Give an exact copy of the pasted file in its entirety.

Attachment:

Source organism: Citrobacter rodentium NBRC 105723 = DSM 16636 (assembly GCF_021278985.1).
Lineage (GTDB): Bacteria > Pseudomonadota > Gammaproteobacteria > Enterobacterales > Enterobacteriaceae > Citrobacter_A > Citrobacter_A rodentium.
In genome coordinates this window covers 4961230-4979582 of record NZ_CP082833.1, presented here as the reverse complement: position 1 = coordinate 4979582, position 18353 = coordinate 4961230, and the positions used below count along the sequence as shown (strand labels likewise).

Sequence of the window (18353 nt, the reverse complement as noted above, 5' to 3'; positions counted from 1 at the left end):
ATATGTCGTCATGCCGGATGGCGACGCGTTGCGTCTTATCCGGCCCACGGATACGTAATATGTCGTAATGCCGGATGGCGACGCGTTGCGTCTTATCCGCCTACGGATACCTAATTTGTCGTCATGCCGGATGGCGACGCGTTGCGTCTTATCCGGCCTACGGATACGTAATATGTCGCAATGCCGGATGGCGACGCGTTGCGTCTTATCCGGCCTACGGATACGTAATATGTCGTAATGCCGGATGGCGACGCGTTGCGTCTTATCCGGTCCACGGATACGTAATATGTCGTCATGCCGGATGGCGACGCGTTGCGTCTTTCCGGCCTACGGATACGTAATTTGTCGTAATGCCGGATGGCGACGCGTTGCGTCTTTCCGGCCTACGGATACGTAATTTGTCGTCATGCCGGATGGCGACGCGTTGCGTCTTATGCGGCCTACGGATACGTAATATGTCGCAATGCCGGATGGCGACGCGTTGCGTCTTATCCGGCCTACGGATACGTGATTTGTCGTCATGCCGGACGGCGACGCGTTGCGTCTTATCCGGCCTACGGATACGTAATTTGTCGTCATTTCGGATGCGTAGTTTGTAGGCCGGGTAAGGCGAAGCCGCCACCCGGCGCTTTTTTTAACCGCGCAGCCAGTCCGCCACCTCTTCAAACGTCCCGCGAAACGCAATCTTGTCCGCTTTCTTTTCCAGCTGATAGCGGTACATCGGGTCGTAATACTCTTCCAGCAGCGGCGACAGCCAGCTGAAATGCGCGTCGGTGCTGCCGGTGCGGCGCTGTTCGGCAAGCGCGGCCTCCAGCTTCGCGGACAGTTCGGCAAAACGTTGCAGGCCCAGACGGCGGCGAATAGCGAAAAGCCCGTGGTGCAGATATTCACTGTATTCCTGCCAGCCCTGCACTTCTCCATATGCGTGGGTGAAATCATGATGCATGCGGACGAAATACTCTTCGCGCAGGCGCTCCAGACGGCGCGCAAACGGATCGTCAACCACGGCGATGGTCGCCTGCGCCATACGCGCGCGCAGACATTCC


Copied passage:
Source organism: Citrobacter rodentium NBRC 105723 = DSM 16636 (assembly GCF_021278985.1).
Lineage (GTDB): Bacteria > Pseudomonadota > Gammaproteobacteria > Enterobacterales > Enterobacteriaceae > Citrobacter_A > Citrobacter_A rodentium.
In genome coordinates this window covers 4961230-4979582 of record NZ_CP082833.1, presented here as the reverse complement: position 1 = coordinate 4979582, position 18353 = coordinate 4961230, and the positions used below count along the sequence as shown (strand labels likewise).

Sequence of the window (18353 nt, the reverse complement as noted above, 5' to 3'; positions counted from 1 at the left end):
ATATGTCGTCATGCCGGATGGCGACGCGTTGCGTCTTATCCGGCCCACGGATACGTAATATGTCGTAATGCCGGATGGCGACGCGTTGCGTCTTATCCGCCTACGGATACCTAATTTGTCGTCATGCCGGATGGCGACGCGTTGCGTCTTATCCGGCCTACGGATACGTAATATGTCGCAATGCCGGATGGCGACGCGTTGCGTCTTATCCGGCCTACGGATACGTAATATGTCGTAATGCCGGATGGCGACGCGTTGCGTCTTATCCGGTCCACGGATACGTAATATGTCGTCATGCCGGATGGCGACGCGTTGCGTCTTTCCGGCCTACGGATACGTAATTTGTCGTAATGCCGGATGGCGACGCGTTGCGTCTTTCCGGCCTACGGATACGTAATTTGTCGTCATGCCGGATGGCGACGCGTTGCGTCTTATGCGGCCTACGGATACGTAATATGTCGCAATGCCGGATGGCGACGCGTTGCGTCTTATCCGGCCTACGGATACGTGATTTGTCGTCATGCCGGACGGCGACGCGTTGCGTCTTATCCGGCCTACGGATACGTAATTTGTCGTCATTTCGGATGCGTAGTTTGTAGGCCGGGTAAGGCGAAGCCGCCACCCGGCGCTTTTTTTAACCGCGCAGCCAGTCCGCCACCTCTTCAAACGTCCCGCGAAACGCAATCTTGTCCGCTTTCTTTTCCAGCTGATAGCGGTACATCGGGTCGTAATACTCTTCCAGCAGCGGCGACAGCCAGCTGAAATGCGCGTCGGTGCTGCCGGTGCGGCGCTGTTCGGCAAGCGCGGCCTCCAGCTTCGCGGACAGTTCGGCAAAACGTTGCAGGCCCAGACGGCGGCGAATAGCGAAAAGCCCGTGGTGCAGATATTCACTGTATTCCTGCCAGCCCTGCACTTCTCCATATGCGTGGGTGAAATCATGATGCATGCGGACGAAATACTCTTCGCGCAGGCGCTCCAGACGGCGCGCAAACGGATCGTCAACCACGGCGATGGTCGCCTGCGCCATACGCGCGCGCAGACATTCC